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Wednesday, May 11, 2005

The Real Generosity Index (Catalog for Philanthropy)

1:15 PM

A month or so ago a conservative in a chat room linked me to the Catalogue for Philanthropy's Generosity Index. It apparently shows that the "Blue" states in the 2004 election are far less charitable than the "Red" states.

The actual purpose of the Catalog for Philanthropy and the Generosity Index is "to raise public awareness of, and respect for, philanthropy; [and] to increase and improve charitable giving, for more and more cost-effective, benefaction and satisfaction." They are located in Massachusetts, which apparently has a very low amount of charitable giving compared to wealth, and they aimed to prove this. This is a valid and valuable purpose. However, it only works if their Generosity Index is accurate.

I decided to find out if it was accurate. I downloaded the data they used (U.S. tax return data from 2002) and started playing with it (I am no statistician, by the way).

The Generosity Index, it turns out, is based on two figures. The first is the average income in the state, as determined by tax returns. This is the "Having" rank of a state. The second number is the average dollar amount of donations, based on itemized tax returns. This determines the "Giving" rank of a state. The Generosity Index then compares these two numbers (subtracting the Giving rank from the Having rank) and comes up with the final Generosity Index ranking.

This is the table you come up with using their method:

The Original Generosity Index

Original Generosity Index
(click image for larger version)

Don't worry that you can't read the information (unless you click the image), just take note of the colors.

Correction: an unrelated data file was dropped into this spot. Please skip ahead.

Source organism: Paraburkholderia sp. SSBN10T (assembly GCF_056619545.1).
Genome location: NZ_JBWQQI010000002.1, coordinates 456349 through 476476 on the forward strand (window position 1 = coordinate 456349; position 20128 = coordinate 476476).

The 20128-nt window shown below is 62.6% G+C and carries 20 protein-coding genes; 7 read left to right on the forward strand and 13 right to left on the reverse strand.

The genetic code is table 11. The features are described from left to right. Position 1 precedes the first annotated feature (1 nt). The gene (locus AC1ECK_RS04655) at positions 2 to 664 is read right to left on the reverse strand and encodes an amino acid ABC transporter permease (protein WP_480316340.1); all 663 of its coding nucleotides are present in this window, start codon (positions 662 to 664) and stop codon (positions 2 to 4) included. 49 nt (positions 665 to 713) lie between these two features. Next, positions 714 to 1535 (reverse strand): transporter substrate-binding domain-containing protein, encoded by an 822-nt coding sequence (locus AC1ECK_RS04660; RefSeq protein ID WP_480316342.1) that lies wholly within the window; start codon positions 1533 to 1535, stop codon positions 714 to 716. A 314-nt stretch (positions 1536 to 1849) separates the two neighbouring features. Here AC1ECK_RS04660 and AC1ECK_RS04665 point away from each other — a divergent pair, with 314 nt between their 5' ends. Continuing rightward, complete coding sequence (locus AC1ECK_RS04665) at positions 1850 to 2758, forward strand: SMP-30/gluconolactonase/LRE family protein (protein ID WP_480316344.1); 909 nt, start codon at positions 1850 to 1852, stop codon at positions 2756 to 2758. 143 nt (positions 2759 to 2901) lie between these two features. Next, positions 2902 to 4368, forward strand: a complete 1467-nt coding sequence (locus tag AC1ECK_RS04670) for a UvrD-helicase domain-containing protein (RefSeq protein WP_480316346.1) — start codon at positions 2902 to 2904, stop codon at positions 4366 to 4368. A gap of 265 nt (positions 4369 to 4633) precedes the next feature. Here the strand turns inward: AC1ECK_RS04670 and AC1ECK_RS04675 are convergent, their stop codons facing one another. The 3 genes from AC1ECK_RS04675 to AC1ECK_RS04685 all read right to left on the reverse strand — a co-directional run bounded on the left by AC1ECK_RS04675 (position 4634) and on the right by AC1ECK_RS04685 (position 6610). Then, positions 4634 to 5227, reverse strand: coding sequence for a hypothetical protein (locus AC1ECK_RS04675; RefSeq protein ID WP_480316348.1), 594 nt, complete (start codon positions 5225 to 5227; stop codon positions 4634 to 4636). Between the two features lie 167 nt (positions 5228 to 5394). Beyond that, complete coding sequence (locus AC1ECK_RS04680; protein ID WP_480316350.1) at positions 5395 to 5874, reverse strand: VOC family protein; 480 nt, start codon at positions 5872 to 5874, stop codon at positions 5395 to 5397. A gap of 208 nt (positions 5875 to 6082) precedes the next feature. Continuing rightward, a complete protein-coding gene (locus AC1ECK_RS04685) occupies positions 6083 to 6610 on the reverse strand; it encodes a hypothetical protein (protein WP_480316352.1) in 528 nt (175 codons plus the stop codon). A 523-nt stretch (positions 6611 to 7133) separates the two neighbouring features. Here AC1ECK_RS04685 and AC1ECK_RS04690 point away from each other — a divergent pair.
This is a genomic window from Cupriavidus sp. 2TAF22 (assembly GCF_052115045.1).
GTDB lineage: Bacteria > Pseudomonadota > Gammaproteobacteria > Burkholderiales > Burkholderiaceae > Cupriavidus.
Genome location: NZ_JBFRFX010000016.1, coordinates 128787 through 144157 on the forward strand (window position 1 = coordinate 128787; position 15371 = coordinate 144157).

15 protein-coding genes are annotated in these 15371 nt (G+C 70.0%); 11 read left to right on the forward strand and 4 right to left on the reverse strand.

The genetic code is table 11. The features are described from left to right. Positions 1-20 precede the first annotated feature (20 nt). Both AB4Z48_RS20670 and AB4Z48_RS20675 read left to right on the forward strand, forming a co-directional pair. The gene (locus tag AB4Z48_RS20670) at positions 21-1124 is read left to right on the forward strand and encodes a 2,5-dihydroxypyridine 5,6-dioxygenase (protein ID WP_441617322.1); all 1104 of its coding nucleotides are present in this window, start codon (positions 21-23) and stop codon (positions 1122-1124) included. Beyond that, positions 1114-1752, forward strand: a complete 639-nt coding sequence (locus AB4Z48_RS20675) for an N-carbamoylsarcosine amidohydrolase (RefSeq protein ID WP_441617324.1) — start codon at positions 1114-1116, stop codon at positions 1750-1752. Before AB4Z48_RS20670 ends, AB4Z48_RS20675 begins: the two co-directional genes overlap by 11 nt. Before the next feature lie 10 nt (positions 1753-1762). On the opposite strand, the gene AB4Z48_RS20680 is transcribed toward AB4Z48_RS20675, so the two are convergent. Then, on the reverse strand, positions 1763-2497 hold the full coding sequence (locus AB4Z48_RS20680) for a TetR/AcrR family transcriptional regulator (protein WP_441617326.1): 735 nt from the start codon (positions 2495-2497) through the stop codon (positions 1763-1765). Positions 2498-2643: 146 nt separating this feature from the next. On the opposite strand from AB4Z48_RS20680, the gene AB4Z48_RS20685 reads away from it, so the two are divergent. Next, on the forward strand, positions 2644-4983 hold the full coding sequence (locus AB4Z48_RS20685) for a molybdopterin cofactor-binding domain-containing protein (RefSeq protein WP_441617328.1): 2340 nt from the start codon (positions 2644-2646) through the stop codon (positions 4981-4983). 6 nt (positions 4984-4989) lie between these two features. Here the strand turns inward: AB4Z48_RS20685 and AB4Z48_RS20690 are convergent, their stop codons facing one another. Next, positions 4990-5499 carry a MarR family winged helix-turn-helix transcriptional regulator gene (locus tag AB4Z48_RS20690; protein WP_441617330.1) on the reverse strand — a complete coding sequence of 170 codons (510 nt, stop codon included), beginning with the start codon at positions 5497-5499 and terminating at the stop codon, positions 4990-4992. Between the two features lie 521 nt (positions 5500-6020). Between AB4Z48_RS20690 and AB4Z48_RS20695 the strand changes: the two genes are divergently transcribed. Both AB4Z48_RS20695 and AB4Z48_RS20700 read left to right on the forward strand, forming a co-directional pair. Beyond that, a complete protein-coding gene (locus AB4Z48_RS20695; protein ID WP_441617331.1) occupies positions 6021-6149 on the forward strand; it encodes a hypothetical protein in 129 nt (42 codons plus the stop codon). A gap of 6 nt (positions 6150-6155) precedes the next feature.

I will lay aside the iffy nature of determining charitable giving by tax returns, as it is, at least, a measure of charity, and as the Catalog readily admits it's not a perfect data-set. I will also set aside the question of whether Red states give more money to churches than other charities, and as a result give less money overall to needy people, environmental protection, and medical research organizations.

I realized that there is a severe problem with the Generosity Index. This problem has to do with this second figure, the dollar amount of the average donation. This figure is essentially meaningless (at least on its own) as it doesn't take the percentage of people donating into account; but the Catalog for Philanthropy uses it as its sole indicator for "Giving." To illustrate this problem, New Hampshire (the 50th most charitable state) might have 1 person giving $1,000 and 10 people giving $100 each (average donation of $181). Mississippi (the 1st most charitable state) might only have 1 person giving $1,000. Thus Mississippi would come out on top as the highest "Giver" even though the largest donation was the same, the money raised by New Hampshire was greater, and the number of people in New Hampshire who gave was greater.

The argument of the Catalog for Philanthropy is that they are comparing donors in each state to each other; donors in each state, they assume, will be similar to each other, and a drastic example, as above, is unlikely. However, this is not borne out: The percentage of people who give in each state is, indeed, highly variable, and it turns out that Blue states have a greater percentage of people giving than Red states, by far. To return to our example, it turns out that 20% of Mississippians donated and 30% of New Hampshirans donated. So it is quite possible that Red states have fewer smaller donors and this is skewing the results. It stands to reason that when more people are donating in a state, they are likely donating smaller amounts, rather than equal or larger amounts.

So, it should be obvious that the Generosity Index is severely flawed.

It is possible to look at other figures in the data-set to get an idea of generosity in the state. These show a different result than the Generosity Index:

Here is the state ranking by percent of the state that donated:

Percent of the State That Donated

Percent of the State That Donated

So immediately we have an alternative viewing of the data. This shows that the Blue states are in the "lead" and a greater percentage of people in the Blue states give money.

If a greater percentage of Blue state residents give to charity than Red state, how much money do they give in total?